The record is unclear whether Jimerson removed the ashtray in the quarter panel or whether it had been removed prior to his entry into the car. He does not remember, and there is no testimony indicating that he removed it. Nevertheless, when he looked in the ashtray cavity area, he noticed a nonfactory hinge on the door quarter panel. He also saw a felt covering; it too was nonfactory. Jimerson concluded he was confronted with a nonfactory panel. He then pulled molding from around the door edge and the plastic panel from the door, revealing a vacuum sealed package wrapped in fabric softener sheets. Inside of the package, Jimerson saw green vegetation that he believed was marijuana.
Upon Jimerson's discovery, he instructed Oehn to arrest Moore, who was subsequently charged with possession of marijuana with intent to deliver, in violation of K.S.A. 65-4163(a)(3), and the failure to affix a drug stamp, in violation of K.S.A. 79-5204(a) and K.S.A. 79-5208. A later search revealed a total of 55 pounds of marijuana hidden in the vehicle.
Moore filed a motion to suppress the seized items. After hearing testimony and watching a videotape of the stop, the district court concluded that the search and seizure did not violate Moore's Fourth Amendment rights. The court convicted Moore of both charges and sentenced him to 18 months' probation with concurrent underlying prison sentences of 15 months for possession of marijuana with the intent to deliver and 6 months for failure to affix a tax stamp.
Moore appealed, and a majority panel of our Court of Appeals affirmed, with Judge Greene dissenting.
Other facts will be supplied as are necessary to the legal analysis.
Issue: The evidence was not seized in violation of Moore's Fourth Amendment rights.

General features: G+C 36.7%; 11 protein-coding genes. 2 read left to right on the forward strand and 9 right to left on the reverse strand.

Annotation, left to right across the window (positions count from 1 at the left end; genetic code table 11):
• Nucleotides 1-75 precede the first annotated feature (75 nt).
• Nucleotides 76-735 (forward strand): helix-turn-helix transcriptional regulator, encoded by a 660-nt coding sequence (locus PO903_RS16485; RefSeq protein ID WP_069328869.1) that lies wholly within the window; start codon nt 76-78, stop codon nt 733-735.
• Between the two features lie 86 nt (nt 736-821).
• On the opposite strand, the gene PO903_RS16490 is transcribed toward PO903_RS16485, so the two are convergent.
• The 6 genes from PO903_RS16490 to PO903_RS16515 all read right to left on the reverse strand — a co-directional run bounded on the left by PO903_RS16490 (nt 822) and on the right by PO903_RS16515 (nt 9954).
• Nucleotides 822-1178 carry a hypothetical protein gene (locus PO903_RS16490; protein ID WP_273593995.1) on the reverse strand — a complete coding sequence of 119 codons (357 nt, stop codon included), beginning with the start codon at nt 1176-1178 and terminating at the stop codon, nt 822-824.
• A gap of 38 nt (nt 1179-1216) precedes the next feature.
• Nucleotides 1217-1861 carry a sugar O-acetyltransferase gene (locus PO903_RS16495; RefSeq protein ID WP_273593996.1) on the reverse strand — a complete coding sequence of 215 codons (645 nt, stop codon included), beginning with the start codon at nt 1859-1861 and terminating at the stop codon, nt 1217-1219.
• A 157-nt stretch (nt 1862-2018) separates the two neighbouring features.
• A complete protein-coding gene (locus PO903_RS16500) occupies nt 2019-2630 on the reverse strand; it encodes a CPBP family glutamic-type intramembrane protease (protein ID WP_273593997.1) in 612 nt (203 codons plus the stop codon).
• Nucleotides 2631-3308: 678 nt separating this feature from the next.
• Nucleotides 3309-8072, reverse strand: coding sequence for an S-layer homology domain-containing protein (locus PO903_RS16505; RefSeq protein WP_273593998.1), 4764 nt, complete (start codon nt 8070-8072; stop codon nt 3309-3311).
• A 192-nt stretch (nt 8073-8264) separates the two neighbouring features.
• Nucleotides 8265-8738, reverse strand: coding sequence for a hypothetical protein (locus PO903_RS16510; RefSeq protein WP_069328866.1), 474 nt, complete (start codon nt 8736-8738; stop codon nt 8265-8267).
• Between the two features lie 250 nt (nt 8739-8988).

Moore argues that the district court erred in failing to suppress for a number of reasons: he contends that the traffic stop was illegal; that even if the stop was legal, it was not lawfully extended because it did not become consensual nor was reasonable suspicion present; that even if the stop was legally extended, he did not give voluntary consent to the search; that even if he did give consent to the search, Jimerson exceeded the limited scope of the consent; and that even if he gave consent to search the entire car, Jimerson exceeded even that scope by impairing the structural integrity of the car in his door search.
Each reason will be addressed in turn.
Overall standard of review
The Fourth Amendment guarantees "the right of the people to be secure in their persons, houses, papers and effects, against unreasonable searches and seizures." Section 15 of the Kansas Constitution Bill of Rights provides identical protection to the Fourth Amendment. State v. Anderson, 281 Kan. 896, 901, 136 P.3d 406 (2006).
When reviewing a motion to suppress evidence, this court reviews the factual underpinnings of a district court's decision for substantial competent evidence and the ultimate legal conclusion drawn from those facts de novo. The ultimate determination of the suppression of evidence is a legal question requiring independent appellate review. State v. Horn, 278 Kan. 24, 30, 91 P.3d 517 (2004). The State bears the burden to demonstrate that a challenged search or seizure was lawful. Anderson, 281 Kan. at 901.
Legality of the traffic stop
Moore first argues that the traffic stop was illegal. A traffic stop is a seizure under the purview of the Fourth Amendment. Thus, in order to stop a vehicle, "an officer must have articulable facts sufficient to constitute reasonable suspicion under K.S.A. 22-2402(1) and Terry v. Ohio, 392 U.S. 1, 20 L. Ed. 2d 889, 88 S. Ct. 1868 (1968) [Citation omitted.] A traffic violation provides an objectively valid reason to effectuate a traffic stop, even if the stop is pretextual. [Citations omitted.]" Anderson, 281 Kan. at 901.
Whether reasonable suspicion exists is a question of law. We use a mixed question standard of review: whether substantial competent evidence supports the district court findings, while the legal conclusion is reviewed de novo. See Ornelas v. United States, 517 U.S. 690, 699, 134 L. Ed. 2d 911, 116 S. Ct. 1657 (1996); United States v. Dodson, 109 F.3d 486, 488 (8th Cir. 1997).
The district court analyzed the stop as follows: